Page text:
From the time I was 10 years old, I was learning how to be a farm hand and helped with the animals and farm work such as planting the crops, cotton, corn, peanuts, watermelons, and cantaloupe and cultivating, hoeing, and maintaining them through harvesting and storage. It was hard work, but it was fun when I was young. Grandpa McCraven was good with kids and I would tag along with him because he was always teaching me something.
Between them, they had 10 kids, the oldest to the youngest: William Marion, Joseph Perry, Georgia Hairnet, Mary Thelma, Jessie Gladys, Lola Peart, Ola Earl, Hiram Benjamin, Frankie Thomas, Elva Evelyn, McCraven. One of their children died at a young age and I think it was Frankie, but I'm not sure.
James McCraven (Grandpa) died on January 28, 1953, at 80, when one of his dogs treed a coon while he was plowing the watermelon field. He had a heart attack and died at the foot of a tree, doing what he loved to do. His horses (Clyde & Ed) were so well trained that they stood there until someone brought them home. I was told.
Cordelia (Cordie) McCraven, his wife, died on July 5th, 1974 at 92 in Oklahoma City while living with Ola, her oldest son. She outlived her husband for 21 Years.
A few days before (23rd) I had just turned 13 and was in school when he died and was not happy to learn about it. He was like a father to me and it was the first time I had someone pass away in the family that I was close to.
I went to the funeral and didn't shed a tear. I guess because it hurt and didn't want him to be gone. It was too little too late because he was gone forever and I had to fill his shoes around the farm.
Shortly after Grandpa died, Fred Stanley's home (neighbor) burned down, which was not too far from Grandma's house. I was at the fire and carried a trunk out of the house on my back. After the fire was over, I couldn't pick the trunk up to load it onto a truck. I guess the adrenaline kicked in during the fire and abandoned me after the fire was out.
The Stanley's bought a place in Prescott and moved there shortly after the fire.
Not too long after the Stanley fire, Grandma's house caught fire and burned down. I think I was at school. Fortunately, Mom and our boys were living in the small house a short distance from Grandma's place and took Grandma in for a while. She and Uncle Joe moved into the Stanley place garage and made a home out of it.
I tried to share cropping with my Uncle Hiram McCraven, and after spending all summer working in the crop and harvesting it, I was told there weren’t any profits. I think I was 16 at the time so I called my Dad and told him I was leaving going East or West it was up to him so he brought me to California and I started school again at El Camino High School somewhere off Watt Avenue in Sacramento.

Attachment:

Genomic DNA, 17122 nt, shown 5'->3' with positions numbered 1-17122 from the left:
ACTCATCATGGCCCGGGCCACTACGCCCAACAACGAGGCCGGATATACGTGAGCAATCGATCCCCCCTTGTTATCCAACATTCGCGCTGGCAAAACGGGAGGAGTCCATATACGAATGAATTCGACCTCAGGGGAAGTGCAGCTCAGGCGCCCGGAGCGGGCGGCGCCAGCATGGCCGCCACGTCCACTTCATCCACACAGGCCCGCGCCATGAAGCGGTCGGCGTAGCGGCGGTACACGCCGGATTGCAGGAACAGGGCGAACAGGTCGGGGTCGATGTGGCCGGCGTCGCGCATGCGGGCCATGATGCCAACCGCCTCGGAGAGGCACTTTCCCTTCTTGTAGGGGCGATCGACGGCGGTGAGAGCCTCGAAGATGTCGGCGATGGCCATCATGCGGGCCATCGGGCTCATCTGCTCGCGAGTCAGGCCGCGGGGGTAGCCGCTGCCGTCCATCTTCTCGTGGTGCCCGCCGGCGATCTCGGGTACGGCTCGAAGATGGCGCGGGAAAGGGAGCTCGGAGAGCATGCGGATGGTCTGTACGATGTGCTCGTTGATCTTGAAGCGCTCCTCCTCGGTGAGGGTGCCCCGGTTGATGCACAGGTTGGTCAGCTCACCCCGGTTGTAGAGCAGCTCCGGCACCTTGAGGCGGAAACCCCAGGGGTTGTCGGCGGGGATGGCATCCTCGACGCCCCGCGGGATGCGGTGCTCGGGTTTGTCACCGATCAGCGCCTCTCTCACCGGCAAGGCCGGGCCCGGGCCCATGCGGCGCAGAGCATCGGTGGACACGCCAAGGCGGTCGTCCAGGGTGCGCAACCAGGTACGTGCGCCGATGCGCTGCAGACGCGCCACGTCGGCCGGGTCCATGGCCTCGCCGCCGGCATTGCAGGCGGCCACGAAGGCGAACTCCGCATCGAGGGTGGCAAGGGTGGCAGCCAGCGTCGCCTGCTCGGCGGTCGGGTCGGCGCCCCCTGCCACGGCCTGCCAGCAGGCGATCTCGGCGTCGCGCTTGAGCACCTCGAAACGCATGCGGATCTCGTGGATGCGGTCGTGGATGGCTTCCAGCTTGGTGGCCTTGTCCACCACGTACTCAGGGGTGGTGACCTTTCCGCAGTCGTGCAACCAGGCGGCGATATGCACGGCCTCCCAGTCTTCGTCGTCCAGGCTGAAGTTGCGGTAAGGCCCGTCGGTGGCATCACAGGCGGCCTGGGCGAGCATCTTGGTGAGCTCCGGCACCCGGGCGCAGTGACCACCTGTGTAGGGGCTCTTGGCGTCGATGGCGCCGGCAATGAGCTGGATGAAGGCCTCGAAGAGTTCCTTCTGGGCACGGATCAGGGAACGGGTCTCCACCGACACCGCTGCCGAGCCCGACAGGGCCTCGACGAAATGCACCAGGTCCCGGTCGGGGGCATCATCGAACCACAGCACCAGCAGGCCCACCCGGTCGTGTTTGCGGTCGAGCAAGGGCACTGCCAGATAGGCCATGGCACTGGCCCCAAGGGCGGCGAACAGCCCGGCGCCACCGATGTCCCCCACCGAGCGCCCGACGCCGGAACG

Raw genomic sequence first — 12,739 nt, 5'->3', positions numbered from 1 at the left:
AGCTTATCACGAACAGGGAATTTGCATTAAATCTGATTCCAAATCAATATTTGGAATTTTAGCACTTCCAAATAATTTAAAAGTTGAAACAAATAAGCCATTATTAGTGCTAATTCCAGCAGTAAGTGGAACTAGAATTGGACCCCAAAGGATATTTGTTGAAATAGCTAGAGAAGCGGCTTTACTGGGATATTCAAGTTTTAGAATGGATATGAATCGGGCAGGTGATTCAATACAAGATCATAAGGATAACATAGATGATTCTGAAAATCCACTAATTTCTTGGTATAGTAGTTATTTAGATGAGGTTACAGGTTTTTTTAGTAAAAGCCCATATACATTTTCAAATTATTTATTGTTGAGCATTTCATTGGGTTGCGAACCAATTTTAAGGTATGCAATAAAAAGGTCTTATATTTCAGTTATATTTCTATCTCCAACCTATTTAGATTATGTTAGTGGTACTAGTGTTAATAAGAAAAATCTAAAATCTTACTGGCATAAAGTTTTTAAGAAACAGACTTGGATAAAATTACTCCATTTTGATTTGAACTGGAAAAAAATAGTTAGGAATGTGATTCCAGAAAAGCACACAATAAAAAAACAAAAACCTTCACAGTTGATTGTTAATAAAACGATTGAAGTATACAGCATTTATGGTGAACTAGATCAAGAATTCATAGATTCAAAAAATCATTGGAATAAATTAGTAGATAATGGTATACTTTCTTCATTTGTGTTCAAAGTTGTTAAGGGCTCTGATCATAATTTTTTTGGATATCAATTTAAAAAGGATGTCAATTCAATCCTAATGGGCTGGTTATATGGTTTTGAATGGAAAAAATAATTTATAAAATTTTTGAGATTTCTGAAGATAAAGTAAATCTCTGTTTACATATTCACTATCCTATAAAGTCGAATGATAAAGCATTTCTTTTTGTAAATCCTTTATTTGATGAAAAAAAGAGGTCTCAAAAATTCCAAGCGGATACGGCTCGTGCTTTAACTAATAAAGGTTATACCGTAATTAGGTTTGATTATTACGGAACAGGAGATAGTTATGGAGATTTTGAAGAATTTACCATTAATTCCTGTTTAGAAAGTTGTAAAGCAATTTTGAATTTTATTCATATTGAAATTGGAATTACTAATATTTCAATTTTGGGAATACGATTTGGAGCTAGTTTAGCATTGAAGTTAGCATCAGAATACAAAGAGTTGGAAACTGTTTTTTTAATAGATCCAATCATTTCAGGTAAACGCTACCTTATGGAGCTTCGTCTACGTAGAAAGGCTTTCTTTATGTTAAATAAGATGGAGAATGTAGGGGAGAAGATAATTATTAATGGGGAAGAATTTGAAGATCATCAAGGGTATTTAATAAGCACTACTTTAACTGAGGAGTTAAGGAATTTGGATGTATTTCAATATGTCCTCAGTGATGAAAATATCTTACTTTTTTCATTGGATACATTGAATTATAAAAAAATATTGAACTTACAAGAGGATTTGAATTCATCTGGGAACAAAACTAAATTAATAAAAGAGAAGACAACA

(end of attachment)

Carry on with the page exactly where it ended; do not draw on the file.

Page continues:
It wasn’t long after I started school when I was talking to a girl and two boys started heckling me about my accent so I ask them to stop and they wouldn’t, so I beat them up and had to deal with the principal over it.
The same thing happened again with the same two boys, so I put them in the hospital and got expelled from high school, which was not good. My dad’s wife (Norma) went through the roof. She had me delivering Spud-Nut donuts to the neighbors to keep me busy. Then Dad got me into the Iron Workers Union and put me to work at McClellan Air Force Base building some hangers for the F-14 Fighter Jets.
It wasn’t long before Norma wanted me out of the house, so Dad put me in the North Sacramento Hotel, where I lived for a couple of years. At some point, the job at McClellan was finished, and I began getting dispatched to various jobs around California. I remember one job working Rebar on a bridge on the way to Reno, and I don’t remember which one. I also remember working for Herrick Iron Works and was given a paintbrush and a bucket of paint to paint the bolts and nuts. I was 50 feet up on a beam and almost fell off, so I came down and quit the job. It was a bad omen, I guess, because I had learned how to walk beams at McClellan.
At some point I wound up with a 51 Oldsmobile and went to live with My Grandmother in Mount Vernon, Washington. Actually, they live in Bow Hill, which is about halfway between Bellingham and Mount Vernon.
Florence & Jack Cypher were my grandparents on Dad’s side of the family. Florence, my grandmother, was Dad’s mother and after leaving Newton Steele, Dad’s father, she married Jack Cypher. He was an Iron worker also and could put me to work in Anacortes Washington for Bechtel at the Puget Sound Oil Refinery.
That’s when I decided I wanted to be a Bechtel Superintendent. There was a guy named Cal that impressed me and was a Bechtel Superintendent that Jack worked for and I liked him. I later moved down town to Mount Vernon and became friend with a guy named John and we used to go to Seattle once in a while.
Between Mount Vernon & Bellingham there was a dance hall that played big band music that I enjoyed so I went there to learn how to dance to different kinds of music.
When that job was finished I came back to Sacramento and went to work for Ace Muffler Company.